June 2012 Online Update 

Celebrating 25 Years


Looking back:  This month leaders from around the world will convene in Rio de Janeiro for the Rio+20 Corporate Sustainability Forum to build consensus on a more sustainable course for our world. The Pacific Institute has been among the first  to present a  unique vision of a truly sustainable water future and discuss ways to realize that vision, seeking more information to resolve water conflicts by setting new goals and priorities for water-resource management since that first meeting in Rio 20 years ago. In 2012, we continue to advocate sustainable water management practices in California, nationally, and internationally, and our work through the UN Global Compact CEO Water Mandate has pushed water management beyond regulation, strengthening the business contribution to sustainable development globally. The Institute continues to bring greater scale to responsible business practices, to advance and diffuse sustainable innovation, and to stimulate broader collaboration between companies, governments, and civil society to shape the future we want.

New Research on Water Risks for Business and Society in Conflict Areas Released for Presentation at Rio+20      AWS BAnner

The UN Global Compact and the Pacific Institute released the report Water as a Casualty of Conflict: Threats to Business and Society in High-Risk Areas, in advance of the Rio+20 Corporate Sustainability Forum. While much research produced in recent years focuses on how water use and pollution can exacerbate conflict, the new report focuses more broadly on the ways conflict and high-risk situations can affect water systems and resources directly.

“To better understand how impacts on water systems will affect operations in high-risk or conflict-affected areas, companies need to proactively analyze the water system’s operating environment and how the company uses water directly and indirectly – and the source of that water,” said Jason Morrison, director of the Pacific Institute Globalization Program and co-author of the report. 

The new research, which also brings together the work of the UN Global Compact’s CEO Water Mandate, provides a framework for understanding the nature of water challenges in conflict and high-risk areas, looking at natural resources, physical infrastructure, human resources, and socio-political and financial systems, with examples of impacts on business operations, as well as anecdotal highlights of what companies are doing in response.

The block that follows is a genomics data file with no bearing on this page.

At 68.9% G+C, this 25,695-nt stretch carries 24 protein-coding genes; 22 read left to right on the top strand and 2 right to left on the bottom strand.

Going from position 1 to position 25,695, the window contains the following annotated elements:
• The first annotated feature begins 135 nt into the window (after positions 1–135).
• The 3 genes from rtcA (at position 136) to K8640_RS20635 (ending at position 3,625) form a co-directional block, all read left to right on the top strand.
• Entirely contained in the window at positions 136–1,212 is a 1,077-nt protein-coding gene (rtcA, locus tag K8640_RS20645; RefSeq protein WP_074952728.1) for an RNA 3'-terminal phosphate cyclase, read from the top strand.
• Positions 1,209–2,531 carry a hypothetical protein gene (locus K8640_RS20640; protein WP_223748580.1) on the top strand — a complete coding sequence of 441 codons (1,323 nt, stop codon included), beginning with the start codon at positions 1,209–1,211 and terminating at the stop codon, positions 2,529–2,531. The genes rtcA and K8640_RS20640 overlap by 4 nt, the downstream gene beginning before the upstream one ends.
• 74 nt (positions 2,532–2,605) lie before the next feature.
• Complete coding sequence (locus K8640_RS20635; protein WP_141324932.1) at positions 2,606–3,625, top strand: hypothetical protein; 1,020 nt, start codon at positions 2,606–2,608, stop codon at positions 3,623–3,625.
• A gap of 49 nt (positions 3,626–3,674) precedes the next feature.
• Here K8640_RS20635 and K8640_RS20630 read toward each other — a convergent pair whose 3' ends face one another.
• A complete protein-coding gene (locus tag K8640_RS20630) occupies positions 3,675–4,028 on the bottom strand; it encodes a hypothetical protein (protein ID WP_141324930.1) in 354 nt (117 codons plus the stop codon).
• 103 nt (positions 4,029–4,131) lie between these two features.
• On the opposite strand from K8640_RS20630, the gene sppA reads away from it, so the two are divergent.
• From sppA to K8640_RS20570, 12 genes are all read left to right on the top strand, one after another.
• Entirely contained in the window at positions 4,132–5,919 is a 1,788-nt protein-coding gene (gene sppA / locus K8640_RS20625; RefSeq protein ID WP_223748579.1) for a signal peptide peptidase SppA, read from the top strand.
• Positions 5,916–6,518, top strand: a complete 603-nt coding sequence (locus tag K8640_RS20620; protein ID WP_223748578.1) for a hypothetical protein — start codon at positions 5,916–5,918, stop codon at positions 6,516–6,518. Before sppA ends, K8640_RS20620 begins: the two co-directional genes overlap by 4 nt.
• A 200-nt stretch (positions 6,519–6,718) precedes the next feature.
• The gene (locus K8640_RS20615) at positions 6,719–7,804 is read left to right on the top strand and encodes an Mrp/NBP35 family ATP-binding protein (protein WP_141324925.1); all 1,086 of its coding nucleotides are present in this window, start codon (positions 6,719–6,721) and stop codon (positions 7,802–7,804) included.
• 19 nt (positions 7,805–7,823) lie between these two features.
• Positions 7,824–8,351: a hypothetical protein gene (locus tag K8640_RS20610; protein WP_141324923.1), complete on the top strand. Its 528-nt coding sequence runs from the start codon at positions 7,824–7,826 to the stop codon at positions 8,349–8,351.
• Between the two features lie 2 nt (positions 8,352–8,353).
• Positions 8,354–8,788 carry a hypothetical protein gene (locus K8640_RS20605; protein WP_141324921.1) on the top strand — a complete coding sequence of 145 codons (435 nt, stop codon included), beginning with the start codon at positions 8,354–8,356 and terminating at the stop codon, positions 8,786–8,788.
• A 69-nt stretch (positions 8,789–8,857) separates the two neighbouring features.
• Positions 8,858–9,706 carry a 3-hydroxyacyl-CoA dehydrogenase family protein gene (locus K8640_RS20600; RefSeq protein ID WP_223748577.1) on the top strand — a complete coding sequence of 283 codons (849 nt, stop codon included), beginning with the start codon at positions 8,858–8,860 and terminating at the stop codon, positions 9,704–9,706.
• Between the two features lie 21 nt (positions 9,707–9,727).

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“I have been familiar with the Institute from its founding in 1987 because of your pioneering work on the connections between environment and international security – an issue of great interest to me. Your research on the risks of conflicts over water worldwide and on global water problems has been especially innovative.”

- Former Vice President of the United States Al Gore

Michael Cohen, Senior Research Associate in the Water Program, spoke to Minnesota Public Radio’s Melissa Block about the future of the Salton Sea. Listen here (comes in at 4:13)

Heather Cooley, Director of the Water Program, spoke to KQED’s  Lauren Summer about water scarcity and what this means for California’s future energy production in the second part of the KQED Water and Power series. Listen here


Pacific Institute Conducts Water Supplier Survey on Rates and Finances to Better Understand Water Pricing

AWS BAnner Water Agency Staff and Board Members Urged to Participate 

The Pacific Institute is conducting the
Water Supplier Survey: Rates and Finances for California to better understand how water is priced by its more than a thousand different water providers, both municipal and private. This survey of urban and agricultural water agencies will aggregate new information to better understand what goes into determining the right price for water. The aggregate survey results will inform a series of workshops and a report on how water rates are set, to be released in the fall of 2012.

Water agency staff and board members can access the survey here. All responses will remain anonymous. Participants will receive a copy of the full aggregate survey results and will be entered into a drawing to win a Kindle Fire.

“Understanding how different water suppliers determine pricing will be valuable for both the providers and for the customers,” said Dr. Juliet Christian-Smith of the Pacific Institute. “We know a lot about how water prices are changing, but we don’t always know why. This study will inform efforts to develop strategies for agencies to stay fiscally solvent while providing fair prices.”


Read more.
Take the
Get details about Pacific Institute’s
Water Rates Workshops for Water Agencies and Boards in September 2012.    




Safe Return Project Leaders Present to Their Richmond, Calif. Community 


AWS BAnner
Clarence Ford, Lavern Vaughn, and Jeff Rutland of the Safe Return Project